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268 BIOGRAPHICAL MEMOIRS strafed that the new drug hac! clinical promise. Further stud- ies by a number of clinical investigators have given 5- fluorouraci! an important place in the chemotherapeutic treatment of several human malignancies, especially cancer of the female breast and of the colon. In acIdition to 5-fluorouracil, Heiclelberger's interest in fluorinated pyrimidines lect to the syntheses in his laboratory of 5-fluorodeoxyuridine (which has received limited use in cancer chemotherapy), 5-fluorocytosine (clinically effective against yeast and fungal infections), and 5-trifluoro- methyIdeoxyuriclylic acid (a tumor inhibitor that is also very active against some DNA virus infections for example, vac- cinia virus and herpes simplex, when applied locally). Over a span of about twenty years, Heidelberger's labo- ratory contributed greatly to our understanding of the bio- chemical mechanisms of action of 5-fluorouraci! anc! relater! compounds. Heidelberger observed that 5-fluorouraci! is in- corporated into RNA in place of uracil. However, probably the more important biological effect of 5-fluorouracil in re- lation to inhibition of tumor growth appears to be the pow- erful inhibitory activity of its metabolite 5-fluorodeoxyuri- clylic acid for thymidylate synthetase. He examined the mechanism of action of thymidylate synthetase and of its in- hibition by 5-fluorocleoxyuridylic acic! in a number of papers. Finally, one of his last scientific achievements was to clevelop sensitive assays for this enzyme, its normal substrate (leox- yuriclylic acid, and 5-fluorodeoxyuridylic acic! in tumor biop- sies, so that these could be studied in relation to the thera- peutic responses of individual tumors to 5-fluorouracil. These contributions to cancer chemotherapy earned Hei- clelberger much well-cleservecl recognition. His scientific de- cluction that 5-fluorouraci! might be chemotherapeutic for cancer, his development of this idea from chemical synthesis through preclinical testing, his collaboration in the first clin-

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CHARLES HEIDELBERGER 293 With I. S. Bertram. Cell-cycle variations in oncogenic transforma- tion in synchronized mouse embryo cells in culture. In: The Cell Cycle and Malignancy, pp. 359-68. Oak Ridge, Tenn.: U.S. En- ergy Research and Development Administration. With N. G. Kundu, I. A. Wright, K. L. Perlman, and W. Hallett. Cyclopentafflisoquinoline derivatives designed to bind specifi- cally to native deoxyribonucleic acid. 1. Synthesis of 3-ethoxy- 8-methyl-7~5)H-cyclopentaLfJisoquinoline. I. Med. Chem., 18: 395-99. With N. G. Kundu and W. Hallett. CyclopentaLf~isoquinoline de- rivatives designed to bind specifically to native deoxyribonucleic acid. 2. Synthesis of 6-carbamylmethyl-8-methyl-7~5)H-cyclo- pentatf~isoquinolin-3~2H)-one and its interaction with deoxyri- bonucleic acid and poly~deoxyribonucleotides). J. Med. Chem., 18:399-403. With U. R. Rapp, R. C. Nowinski, and C. A. Reznikoff. Endoge- nous oncornaviruses in chemically-induced transformation. 1. Transformation independent of virus production. Virology, 65:392-409. Fluorinated pyrimidines and their nucleosides. In: Antineoplastic and Immunosuppressive Agents, vol. 38/2, ed. A. C. Sartorelli and D. G. Johns, pp. 193-231. New York: Springer-Verlag. With A. R. Peterson and H. Peterson. Reversion of the 8- azaguanine resistant phenotype of variant Chinese hamster cells treated with alkylating agents and 5-bromo-2'-deoxyuri- dine. Mutat. Res., 29:127-37. Chemical carcinogenesis. Annul Rev. Biochem., 44:79-121. With M. I. Embleton. Neoantigens on chemically transformed cloned C3H mouse embryo cells. Cancer Res., 35:2049-55. With I. S. Bertram and A. R. Peterson. Chemical oncogenesis in cultured mouse embryo cells in relation to the cell cycle. In Vitro, 11 :97-106. On the molecular mechanism of the antiviral activity of trifluoro- thymidine. Ann. N.Y. Acad. Sci., 255:317-25. With S. Nesnow. A rapid and sensitive liquid chromatographic as- say for epoxide hydrase. Anal. Biochem., 67:525-30. With F. Bairstow. Increased thymidine uptake by methylcholan- threne-treated C3H/lOTl/2 cells. Int. J. Cancer, 16:370-75. With P. F. Boshell. Chemical oncogenesis in cultures. In: Recent Top- ics in Chemical Carcinogenesis. Gann Monogr., 17:39-58.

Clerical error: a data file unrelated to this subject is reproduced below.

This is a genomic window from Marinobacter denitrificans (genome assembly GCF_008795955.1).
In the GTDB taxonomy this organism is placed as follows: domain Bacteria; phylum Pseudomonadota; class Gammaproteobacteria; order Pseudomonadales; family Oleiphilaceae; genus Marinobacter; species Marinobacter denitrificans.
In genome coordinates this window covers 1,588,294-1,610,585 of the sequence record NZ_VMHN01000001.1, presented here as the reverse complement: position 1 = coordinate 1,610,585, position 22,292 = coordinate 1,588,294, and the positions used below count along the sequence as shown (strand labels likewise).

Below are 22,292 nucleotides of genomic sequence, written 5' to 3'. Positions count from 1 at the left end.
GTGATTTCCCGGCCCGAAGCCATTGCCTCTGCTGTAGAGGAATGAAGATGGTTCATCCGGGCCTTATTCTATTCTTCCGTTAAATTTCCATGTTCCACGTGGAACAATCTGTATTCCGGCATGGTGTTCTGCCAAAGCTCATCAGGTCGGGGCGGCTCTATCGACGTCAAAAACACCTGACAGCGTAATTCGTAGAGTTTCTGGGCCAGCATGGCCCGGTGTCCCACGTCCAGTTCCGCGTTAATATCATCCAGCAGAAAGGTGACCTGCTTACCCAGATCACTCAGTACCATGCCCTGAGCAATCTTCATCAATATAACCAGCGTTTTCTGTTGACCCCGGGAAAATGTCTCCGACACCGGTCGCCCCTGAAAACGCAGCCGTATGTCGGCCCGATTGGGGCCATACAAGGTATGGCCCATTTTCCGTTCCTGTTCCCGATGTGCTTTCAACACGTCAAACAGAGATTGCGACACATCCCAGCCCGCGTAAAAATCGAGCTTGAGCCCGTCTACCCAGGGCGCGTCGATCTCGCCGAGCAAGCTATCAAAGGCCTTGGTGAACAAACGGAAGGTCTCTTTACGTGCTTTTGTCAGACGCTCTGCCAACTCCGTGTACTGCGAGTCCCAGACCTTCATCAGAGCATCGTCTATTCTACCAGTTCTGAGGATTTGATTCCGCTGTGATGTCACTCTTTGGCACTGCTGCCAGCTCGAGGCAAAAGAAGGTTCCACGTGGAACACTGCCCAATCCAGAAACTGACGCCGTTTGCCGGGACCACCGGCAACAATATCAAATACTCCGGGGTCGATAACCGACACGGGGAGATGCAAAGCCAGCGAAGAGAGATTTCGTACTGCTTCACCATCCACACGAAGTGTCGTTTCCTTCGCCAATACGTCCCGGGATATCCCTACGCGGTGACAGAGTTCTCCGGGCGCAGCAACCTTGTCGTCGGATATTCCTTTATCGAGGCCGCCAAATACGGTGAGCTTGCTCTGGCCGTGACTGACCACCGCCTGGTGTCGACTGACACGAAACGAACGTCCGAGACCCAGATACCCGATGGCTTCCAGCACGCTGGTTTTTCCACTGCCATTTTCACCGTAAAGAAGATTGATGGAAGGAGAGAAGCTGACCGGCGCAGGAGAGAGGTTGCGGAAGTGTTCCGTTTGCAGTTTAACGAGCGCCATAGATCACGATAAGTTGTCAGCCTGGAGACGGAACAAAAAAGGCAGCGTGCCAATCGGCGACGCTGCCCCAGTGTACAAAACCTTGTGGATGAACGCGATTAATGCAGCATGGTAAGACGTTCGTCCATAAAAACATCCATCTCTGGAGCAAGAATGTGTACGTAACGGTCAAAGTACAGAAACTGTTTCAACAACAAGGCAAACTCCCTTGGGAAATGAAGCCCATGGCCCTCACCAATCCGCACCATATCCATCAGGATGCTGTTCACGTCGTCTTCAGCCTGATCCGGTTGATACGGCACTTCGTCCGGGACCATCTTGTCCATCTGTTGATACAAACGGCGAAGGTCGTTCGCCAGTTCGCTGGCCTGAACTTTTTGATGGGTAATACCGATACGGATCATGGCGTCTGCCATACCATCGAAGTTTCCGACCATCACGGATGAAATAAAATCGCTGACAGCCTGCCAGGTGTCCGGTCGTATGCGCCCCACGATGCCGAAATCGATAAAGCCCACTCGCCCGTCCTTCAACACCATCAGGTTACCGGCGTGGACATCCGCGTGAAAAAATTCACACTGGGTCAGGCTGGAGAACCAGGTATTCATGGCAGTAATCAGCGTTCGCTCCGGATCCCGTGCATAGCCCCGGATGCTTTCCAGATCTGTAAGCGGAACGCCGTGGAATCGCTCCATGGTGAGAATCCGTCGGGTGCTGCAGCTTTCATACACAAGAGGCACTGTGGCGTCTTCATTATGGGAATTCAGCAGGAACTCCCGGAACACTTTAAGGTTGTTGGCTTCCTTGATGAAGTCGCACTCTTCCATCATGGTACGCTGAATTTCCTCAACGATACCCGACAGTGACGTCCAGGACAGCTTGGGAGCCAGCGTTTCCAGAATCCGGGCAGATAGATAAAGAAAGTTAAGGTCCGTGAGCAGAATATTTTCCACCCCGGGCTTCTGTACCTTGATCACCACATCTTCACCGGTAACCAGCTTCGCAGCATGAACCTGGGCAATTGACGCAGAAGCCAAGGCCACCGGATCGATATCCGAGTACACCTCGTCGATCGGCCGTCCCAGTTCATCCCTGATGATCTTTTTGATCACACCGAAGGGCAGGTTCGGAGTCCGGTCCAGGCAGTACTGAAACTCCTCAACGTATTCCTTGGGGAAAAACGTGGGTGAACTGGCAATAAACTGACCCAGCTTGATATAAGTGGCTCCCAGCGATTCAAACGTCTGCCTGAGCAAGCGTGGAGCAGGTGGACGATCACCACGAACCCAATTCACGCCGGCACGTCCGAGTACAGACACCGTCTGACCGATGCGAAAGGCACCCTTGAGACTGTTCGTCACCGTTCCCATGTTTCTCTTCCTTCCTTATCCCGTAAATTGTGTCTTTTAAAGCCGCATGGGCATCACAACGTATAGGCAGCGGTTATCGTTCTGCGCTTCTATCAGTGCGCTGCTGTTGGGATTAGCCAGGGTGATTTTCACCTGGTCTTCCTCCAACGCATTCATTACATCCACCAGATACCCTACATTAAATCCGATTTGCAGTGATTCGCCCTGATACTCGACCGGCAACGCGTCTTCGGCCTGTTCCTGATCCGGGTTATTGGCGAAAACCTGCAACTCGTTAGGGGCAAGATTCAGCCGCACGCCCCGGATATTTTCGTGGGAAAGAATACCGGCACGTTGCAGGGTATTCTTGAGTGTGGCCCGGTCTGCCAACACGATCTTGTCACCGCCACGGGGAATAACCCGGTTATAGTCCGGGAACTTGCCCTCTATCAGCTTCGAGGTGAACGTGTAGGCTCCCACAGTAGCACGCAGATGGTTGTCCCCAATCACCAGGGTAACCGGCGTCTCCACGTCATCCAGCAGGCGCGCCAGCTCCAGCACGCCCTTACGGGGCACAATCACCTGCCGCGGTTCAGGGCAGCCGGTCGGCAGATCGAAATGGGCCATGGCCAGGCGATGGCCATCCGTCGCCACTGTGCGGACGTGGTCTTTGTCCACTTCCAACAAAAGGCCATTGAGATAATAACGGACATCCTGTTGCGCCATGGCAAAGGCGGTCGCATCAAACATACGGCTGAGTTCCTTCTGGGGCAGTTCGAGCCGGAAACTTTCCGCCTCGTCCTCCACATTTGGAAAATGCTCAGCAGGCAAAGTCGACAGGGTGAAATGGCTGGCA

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294 BIOGRAPHICAL MEMOIRS Studies on the cellular mechanisms of chemical oncogenesis in cul- ture. In: Fundamental Aspects of Neoplasia, ed. A. A. Gottlieb, 0. J. Plescia, and D. H. L. Bishop, pp. 357-63. New York: Springer-Verlag. With S. Nesnow. Pyridine nucleosides related to 5-fluorocytosine. I. Heterocycl. Chem., 12:941-44. 1 1976 With P. A. tones, W. F. Benedict, M. S. Baker, S. Mondal, and U. Rapp. Oncogenic transformation of C3H/lOTl/2 clone 8 mouse embryo cells by halogenated pyrimidine nucleosides. Cancer Res.,36:101-7. Chemically and metabolically induced DNA adducts: Relationship to chemical carcinogenesis. In: Aging, Carcinogenes~s, and Radia- tion Biology. The Role of Nucleic Acid Addition Reactions, ed. K. C. Smith, pp. 341-71. New York: Plenum Press. With P. V. Danenberg. The effect of Raney nickel on the covalent thymidylate synthetase-5-fluoro-2'-deoxyuridylate-5, 10-meth- ylenetetrahydrofolate complex. Biochemistry, 15: 1331-37. With I. W. Keller. Polycyclic K-region arene oxides: Products and kinetics of solvolysis. I. Am. Chem. Soc., 98:2328-36. With T. L. Chwang, W. G. Wood, J. R. Parkhurst, S. Nesnow, and P. V. Danenberg. Synthesis and biological studies of 3-~-D- ribofuranosyl)-2, 3-dihydro-6H-1, 3-oxazine-2, 6-dione, a new pyrimidine nucleoside analog related to uridine. I. Med. Chem., 19:643-47. With B. K. Bhuyan and A. R. Peterson. Cytotoxicity, mutations, and DNA damage produced in Chinese hamster cells treated with streptozotocin, its analogs, and N-methyl-N'-nitro-N- nitrosoguanidine. Chem.-Biol. Interact., 13: 173 - 79. With I. R. Parkhurst and P. V. Danenberg. Growth inhibition of cells in culture and of vaccinia virus infected HeLa cells by de- rivatives of trifluorothymidine. Chemotherapy, 22:221-31. With J. R. Parkhurst. Rapid lysis of vaccinia virus on neutral su- crose gradients with release of intact DNA. Anal. Biochem., 71 :53-59. With S. Nesnow. The effect of modifiers of microsomal enzymes on chemical oncogenesis in cultures of C3H mouse cell lines. Can- cer Res., 36: 1801-8. With S. Mondal. Transformation of C3H/lOTl/2 C18 mouse em-